Portable Azure Mobile Services DTOs when using Xamarin and C#

As part of an upcoming talk I am giving I am spending a lot of time working on a demo that shows how to do push notifications cross-device. One concept that is really drummed in when working in this space is that building reusable C# is key to leveraging the savings from building Windows Phone, iOS, Android apps this way.

A C# Azure Mobile Services client library exists for each of the platforms and it’s really easy to use your standard C# classes as Data Transfer Objects (DTOs) for storage in Azure as a result. One item that tripped me up on Android and iOS was that I found I could write data to the cloud easily and while I could get a set of resulting objects back their properties were either null or in their default state. Not useful!

This is how my class looked – I had arrived at this after using DataMember and JsonProperty objects and finding, at first appearances, that I didn’t need either for the code to actually work. I was wrong :).

public class Task : IBusinessEntity
{
     public Task () {}

     public int ID { get; set; }
     public string Name { get; set; }
     public string Notes { get; set; }
     public bool Done { get; set; }
     public string Assignee { get; set; }
}

The challenge in decorating the above class with DataMember is that this class isn’t actually natively supported on Windows Phone – you will get a NotSupportedException the first time your application attempts to run any code that uses this class. The suggested fix in the Exception is to utilise the JsonProperty attribute instead which doesn’t actually work on Android or iOS deployment. So… this is the fix I came up with – it’s not pretty but it is leveraging one way to build portable C# code (note there is no default symbol defined for iOS builds which doesn’t help!) Behold…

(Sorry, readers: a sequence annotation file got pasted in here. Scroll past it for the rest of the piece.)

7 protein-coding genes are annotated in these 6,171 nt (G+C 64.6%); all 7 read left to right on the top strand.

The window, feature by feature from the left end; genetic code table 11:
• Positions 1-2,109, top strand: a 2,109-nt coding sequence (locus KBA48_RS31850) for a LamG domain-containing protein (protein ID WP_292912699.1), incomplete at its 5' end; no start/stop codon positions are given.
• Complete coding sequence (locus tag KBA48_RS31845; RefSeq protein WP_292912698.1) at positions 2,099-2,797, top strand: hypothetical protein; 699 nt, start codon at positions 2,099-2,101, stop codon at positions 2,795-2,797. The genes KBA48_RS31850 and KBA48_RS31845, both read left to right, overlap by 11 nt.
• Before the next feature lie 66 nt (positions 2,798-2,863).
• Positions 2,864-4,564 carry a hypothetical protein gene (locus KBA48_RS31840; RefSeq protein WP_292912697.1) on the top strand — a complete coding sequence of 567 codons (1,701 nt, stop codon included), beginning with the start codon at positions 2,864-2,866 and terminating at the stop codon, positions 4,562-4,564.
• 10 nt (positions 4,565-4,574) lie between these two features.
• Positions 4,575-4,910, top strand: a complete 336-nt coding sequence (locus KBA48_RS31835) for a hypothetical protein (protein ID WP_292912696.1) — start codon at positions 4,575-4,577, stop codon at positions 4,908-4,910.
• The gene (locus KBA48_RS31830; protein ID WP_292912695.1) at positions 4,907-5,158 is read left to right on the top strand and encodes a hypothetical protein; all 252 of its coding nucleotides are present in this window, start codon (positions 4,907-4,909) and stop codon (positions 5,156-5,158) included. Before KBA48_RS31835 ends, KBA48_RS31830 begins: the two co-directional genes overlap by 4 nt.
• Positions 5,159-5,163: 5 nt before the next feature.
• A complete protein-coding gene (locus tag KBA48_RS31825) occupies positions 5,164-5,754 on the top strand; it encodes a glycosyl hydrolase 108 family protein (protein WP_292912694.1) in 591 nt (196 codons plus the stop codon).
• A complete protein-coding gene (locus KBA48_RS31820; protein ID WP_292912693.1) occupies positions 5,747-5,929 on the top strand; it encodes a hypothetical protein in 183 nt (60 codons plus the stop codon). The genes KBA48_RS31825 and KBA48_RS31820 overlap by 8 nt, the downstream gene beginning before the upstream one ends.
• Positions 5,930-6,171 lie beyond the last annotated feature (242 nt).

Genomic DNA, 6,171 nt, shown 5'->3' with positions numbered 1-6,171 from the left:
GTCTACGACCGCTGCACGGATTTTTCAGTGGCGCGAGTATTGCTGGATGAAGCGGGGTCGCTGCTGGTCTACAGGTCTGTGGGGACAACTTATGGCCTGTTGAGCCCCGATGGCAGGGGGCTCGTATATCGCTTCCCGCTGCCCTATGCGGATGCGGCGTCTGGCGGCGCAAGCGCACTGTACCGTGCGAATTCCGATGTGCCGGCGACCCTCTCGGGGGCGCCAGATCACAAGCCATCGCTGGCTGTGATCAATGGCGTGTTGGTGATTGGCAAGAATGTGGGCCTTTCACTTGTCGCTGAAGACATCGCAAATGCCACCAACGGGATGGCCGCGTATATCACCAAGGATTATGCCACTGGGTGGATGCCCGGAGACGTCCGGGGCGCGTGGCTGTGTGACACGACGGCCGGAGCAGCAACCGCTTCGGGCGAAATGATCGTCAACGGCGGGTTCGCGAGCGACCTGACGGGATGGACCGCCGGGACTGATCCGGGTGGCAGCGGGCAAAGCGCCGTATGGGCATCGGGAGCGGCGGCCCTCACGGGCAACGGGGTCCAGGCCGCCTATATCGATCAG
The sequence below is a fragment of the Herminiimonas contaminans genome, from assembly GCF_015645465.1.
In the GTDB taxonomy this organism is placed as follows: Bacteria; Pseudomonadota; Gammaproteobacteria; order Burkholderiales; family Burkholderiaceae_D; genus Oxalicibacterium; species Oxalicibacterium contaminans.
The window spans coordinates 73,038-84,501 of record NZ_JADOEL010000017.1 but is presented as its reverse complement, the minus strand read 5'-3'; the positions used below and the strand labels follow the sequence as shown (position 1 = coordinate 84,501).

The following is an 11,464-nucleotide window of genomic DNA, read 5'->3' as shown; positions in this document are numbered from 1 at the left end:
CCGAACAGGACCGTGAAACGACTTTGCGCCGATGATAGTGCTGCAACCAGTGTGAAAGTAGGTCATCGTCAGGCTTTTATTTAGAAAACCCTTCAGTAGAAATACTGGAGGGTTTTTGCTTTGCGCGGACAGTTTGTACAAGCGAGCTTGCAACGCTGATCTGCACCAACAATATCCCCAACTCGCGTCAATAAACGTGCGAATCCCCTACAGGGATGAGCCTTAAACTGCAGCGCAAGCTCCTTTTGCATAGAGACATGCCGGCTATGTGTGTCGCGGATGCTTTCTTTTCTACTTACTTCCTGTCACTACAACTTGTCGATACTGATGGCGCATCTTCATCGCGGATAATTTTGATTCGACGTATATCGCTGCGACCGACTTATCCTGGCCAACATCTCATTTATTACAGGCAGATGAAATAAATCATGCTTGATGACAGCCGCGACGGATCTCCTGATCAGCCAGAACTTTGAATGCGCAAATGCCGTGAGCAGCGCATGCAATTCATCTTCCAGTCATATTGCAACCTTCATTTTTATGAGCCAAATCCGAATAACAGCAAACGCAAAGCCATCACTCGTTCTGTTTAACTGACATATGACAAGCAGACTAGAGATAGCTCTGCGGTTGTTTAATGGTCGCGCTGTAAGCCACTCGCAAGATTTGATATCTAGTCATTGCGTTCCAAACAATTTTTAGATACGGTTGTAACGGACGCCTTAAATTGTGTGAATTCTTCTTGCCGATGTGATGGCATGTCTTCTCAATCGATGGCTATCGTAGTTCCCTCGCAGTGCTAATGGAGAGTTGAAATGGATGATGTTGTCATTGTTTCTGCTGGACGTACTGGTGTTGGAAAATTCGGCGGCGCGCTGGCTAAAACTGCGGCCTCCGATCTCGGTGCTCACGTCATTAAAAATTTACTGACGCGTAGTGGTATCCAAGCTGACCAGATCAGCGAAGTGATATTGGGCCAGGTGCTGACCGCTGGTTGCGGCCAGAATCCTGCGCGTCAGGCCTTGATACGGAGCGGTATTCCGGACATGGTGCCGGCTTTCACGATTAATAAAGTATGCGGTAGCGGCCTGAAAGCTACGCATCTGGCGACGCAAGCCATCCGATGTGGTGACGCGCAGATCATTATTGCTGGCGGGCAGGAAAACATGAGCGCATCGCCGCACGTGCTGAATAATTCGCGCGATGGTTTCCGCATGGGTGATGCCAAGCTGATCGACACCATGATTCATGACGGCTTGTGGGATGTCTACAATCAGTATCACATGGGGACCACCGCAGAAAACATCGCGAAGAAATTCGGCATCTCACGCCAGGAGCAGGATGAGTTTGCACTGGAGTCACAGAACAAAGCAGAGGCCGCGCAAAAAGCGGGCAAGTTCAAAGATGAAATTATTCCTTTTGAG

public class Task : IBusinessEntity
{
    public Task () {}

    public int ID { get; set; }

#if !WINDOWS_PHONE
    [DataMember(Name = "name")]
#endif
    public string Name { get; set; }

#if !WINDOWS_PHONE
    [DataMember(Name = "notes")]
#endif
    public string Notes { get; set; }

#if !WINDOWS_PHONE
    [DataMember(Name = "done")]
#endif
    public bool Done { get; set; }

#if !WINDOWS_PHONE
    [DataMember(Name = "assignee")]
#endif
    public string Assignee { get; set; }
}

I think you’ll find that compiler pre-processor directives like this will quickly become your friend when writing C# to target multiple platforms.

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